The Long Haired Achaians


Pallas Athena

We’ll begin with the very beginning, the discrimination that finally separated in the popular consciousness of the Greeks the East from the West.  We’re beginning with Homer; we’re beginning with the Iliad, the first work of what can be termed a Western Literature.  And while I could talk about the dramatic elements evident in the Homeric texts so utterly unlike its eastern contemporaries, I’m going to focus merely on the development of humanism.  Homer’s works were always popular fiction, not the cultic practices of priests for religious performances, but being popular fiction they reflected the popular interpretation of the nature of the gods.  And these gods were nothing like the god of the bible; in fact, they possessed human, that is anthropomorphic, qualities and they had a direct influence on human invents in which they seemed particularly invested.  Furthermore, the warriors on the field behaved with human pathos to the events they endured.  Indeed, it seemed finally that the poet found a subject in himself. Read More …

The End of Nights We Tried to Die

It’s been difficult for me, working entirely as an entertainer, to suffer without the capacity to make commentary on what I consider the most important issues of our time, which seem to frequently double as the most controversial issues of our time.  Truth is, I’m not professor and neither am I some well-read media personality, but there are a few things I’m knowledgeable about hailing back to a time before the career switch to “starving artist” better known as “sleeps in doorways.”  It is the fault of a post-colonial narrative that paints the breadth and scope of Western Civilization as something monstrous, as something terrible; it is the fault of people who know so absolutely little about it, and neither could they tell you very much about other civilizations either, owing to their permanently affixed red-red Marxist goggles that they employ categorically rather than as an interpretive tool.  I intend to do something of a miniseries about this, an elucidation of Western Civilization focusing upon important works of Western Literature to important battles that shaped the western world.  This will be my contribution to what should have been an orderly discussion.  I won’t make any pretense of being unbiased, if I could even be capable of that, but I won’t make assertions that cannot be supported by the facts.  These will be opinion pieces, not research pieces–frankly, with my workload, I just don’t have the time.  So many people nowadays, doesn’t matter the race or the nation of origin, don’t understand the culture that made them what they are, their history, their legacy, and they don’t seem to possess any particular inkling to know, either.  To shatter illusions you have to kill the conjurer, which is my very intention.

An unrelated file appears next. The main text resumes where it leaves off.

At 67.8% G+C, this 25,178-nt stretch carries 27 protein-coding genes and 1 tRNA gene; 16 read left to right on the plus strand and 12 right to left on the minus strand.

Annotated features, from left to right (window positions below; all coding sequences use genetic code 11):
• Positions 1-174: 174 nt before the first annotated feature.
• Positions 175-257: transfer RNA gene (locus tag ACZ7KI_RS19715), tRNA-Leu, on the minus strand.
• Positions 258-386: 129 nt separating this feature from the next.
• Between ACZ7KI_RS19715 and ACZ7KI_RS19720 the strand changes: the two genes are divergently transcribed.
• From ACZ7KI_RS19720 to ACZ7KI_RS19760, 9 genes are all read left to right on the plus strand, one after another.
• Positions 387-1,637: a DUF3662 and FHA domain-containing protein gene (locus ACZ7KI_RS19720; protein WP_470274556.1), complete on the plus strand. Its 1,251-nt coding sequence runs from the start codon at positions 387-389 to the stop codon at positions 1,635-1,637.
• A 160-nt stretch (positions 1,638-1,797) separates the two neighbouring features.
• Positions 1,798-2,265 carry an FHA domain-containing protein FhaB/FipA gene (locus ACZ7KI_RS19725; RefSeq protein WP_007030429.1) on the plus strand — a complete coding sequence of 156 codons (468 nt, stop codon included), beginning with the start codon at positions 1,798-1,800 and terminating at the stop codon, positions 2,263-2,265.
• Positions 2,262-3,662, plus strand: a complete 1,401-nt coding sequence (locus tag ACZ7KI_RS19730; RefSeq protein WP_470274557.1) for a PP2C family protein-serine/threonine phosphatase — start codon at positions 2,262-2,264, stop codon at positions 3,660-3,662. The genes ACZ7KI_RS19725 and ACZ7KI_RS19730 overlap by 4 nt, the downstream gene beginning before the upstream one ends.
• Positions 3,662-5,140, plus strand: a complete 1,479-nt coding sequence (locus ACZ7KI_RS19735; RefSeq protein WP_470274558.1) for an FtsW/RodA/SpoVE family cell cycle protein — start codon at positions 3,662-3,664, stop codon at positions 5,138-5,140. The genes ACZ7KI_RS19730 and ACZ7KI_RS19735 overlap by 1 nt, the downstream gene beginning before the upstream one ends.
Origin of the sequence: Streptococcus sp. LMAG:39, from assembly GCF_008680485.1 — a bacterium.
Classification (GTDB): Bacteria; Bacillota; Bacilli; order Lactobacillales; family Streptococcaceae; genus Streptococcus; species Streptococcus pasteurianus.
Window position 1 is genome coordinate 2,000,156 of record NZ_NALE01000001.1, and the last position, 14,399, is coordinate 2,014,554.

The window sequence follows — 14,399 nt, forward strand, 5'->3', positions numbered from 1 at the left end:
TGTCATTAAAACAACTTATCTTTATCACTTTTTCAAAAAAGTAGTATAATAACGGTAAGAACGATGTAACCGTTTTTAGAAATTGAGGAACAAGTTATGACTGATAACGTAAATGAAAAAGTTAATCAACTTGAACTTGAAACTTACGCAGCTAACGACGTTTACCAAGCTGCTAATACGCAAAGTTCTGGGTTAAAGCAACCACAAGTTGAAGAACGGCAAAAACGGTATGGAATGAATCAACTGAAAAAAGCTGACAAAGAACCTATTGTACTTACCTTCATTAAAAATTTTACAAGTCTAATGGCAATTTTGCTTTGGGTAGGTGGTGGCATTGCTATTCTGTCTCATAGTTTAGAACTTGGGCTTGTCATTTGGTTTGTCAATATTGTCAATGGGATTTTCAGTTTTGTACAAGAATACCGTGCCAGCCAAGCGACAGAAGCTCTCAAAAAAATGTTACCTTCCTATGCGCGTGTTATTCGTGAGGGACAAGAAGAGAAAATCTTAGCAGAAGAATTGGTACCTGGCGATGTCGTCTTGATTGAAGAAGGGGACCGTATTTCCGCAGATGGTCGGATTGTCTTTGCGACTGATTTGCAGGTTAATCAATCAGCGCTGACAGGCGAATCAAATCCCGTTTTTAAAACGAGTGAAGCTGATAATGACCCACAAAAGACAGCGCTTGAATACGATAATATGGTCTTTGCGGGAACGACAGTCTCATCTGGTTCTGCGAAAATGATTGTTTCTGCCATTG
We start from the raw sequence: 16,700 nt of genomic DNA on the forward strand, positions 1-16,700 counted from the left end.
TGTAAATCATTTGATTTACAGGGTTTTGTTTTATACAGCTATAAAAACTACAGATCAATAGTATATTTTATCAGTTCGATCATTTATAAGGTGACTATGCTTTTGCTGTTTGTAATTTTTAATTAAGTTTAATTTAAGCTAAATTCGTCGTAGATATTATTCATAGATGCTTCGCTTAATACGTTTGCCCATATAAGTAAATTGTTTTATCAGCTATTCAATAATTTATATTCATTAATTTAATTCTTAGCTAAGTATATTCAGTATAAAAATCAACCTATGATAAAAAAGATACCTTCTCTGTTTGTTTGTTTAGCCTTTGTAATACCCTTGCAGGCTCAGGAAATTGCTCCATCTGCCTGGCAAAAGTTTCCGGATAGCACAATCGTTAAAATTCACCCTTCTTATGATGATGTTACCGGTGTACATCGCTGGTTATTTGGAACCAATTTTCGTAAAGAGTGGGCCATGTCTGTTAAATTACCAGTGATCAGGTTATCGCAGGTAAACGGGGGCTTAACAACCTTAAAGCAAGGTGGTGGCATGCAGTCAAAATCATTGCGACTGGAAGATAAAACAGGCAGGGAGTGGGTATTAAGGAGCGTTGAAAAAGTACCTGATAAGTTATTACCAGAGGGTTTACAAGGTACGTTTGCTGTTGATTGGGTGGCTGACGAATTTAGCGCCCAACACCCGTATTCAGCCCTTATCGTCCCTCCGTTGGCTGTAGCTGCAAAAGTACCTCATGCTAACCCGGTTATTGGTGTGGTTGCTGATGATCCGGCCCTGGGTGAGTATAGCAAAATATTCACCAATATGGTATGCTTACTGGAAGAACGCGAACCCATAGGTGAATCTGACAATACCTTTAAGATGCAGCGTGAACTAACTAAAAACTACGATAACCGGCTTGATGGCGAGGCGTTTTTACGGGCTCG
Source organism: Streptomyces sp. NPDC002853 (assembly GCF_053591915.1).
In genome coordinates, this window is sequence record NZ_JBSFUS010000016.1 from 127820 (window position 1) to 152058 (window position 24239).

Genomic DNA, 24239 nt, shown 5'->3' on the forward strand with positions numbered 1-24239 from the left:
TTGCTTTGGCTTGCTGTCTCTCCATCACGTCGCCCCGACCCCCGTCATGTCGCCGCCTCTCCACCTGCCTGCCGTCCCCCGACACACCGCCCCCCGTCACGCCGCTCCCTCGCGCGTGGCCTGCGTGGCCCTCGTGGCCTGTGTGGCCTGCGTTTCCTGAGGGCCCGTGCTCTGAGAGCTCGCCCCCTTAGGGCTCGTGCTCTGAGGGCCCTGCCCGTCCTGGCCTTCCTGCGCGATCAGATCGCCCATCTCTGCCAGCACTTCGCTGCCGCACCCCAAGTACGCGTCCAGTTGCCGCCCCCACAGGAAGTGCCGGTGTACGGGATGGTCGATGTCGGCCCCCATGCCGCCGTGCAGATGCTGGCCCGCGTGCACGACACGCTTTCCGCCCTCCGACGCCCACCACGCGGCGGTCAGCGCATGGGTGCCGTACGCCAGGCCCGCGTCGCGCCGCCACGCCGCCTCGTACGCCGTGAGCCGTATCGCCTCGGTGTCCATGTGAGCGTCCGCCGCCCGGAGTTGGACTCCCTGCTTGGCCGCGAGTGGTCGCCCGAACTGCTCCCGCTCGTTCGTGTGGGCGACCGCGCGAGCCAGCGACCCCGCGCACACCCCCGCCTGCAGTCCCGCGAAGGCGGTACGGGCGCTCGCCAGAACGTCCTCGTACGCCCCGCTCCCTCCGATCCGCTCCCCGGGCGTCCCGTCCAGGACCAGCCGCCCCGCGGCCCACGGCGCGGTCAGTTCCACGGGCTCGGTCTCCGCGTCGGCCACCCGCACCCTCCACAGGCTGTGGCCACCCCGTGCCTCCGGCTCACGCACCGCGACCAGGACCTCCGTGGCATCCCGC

the triumph of achilles

Achilles Victorious, Hector Gettin’ Dragged

How would you go about describing “Western Civilization?”  How would you go about elucidating the cultural values that denote, within the western consciousness, the distinction between us and them–our way of doing things versus theirs?  I’m prodigiously read in the classics, and even I couldn’t give you a decent answer, not at least without some serious thought and consideration.  The truth is, we live our lives subsumed in cultural forces so common and so normal that we’re hardly aware of their presence; in fact, when we use the term “culture” we err obscenely in attaching this merely to the colorful and the exotic–the distinct and the different.  This has led to the common claim that “white people have no culture” spewed from the mouths of people who travel by trains and use hand-held computers, people who incidentally fail to realize the Western Culture has never been exclusively white nor exclusively European. Read More …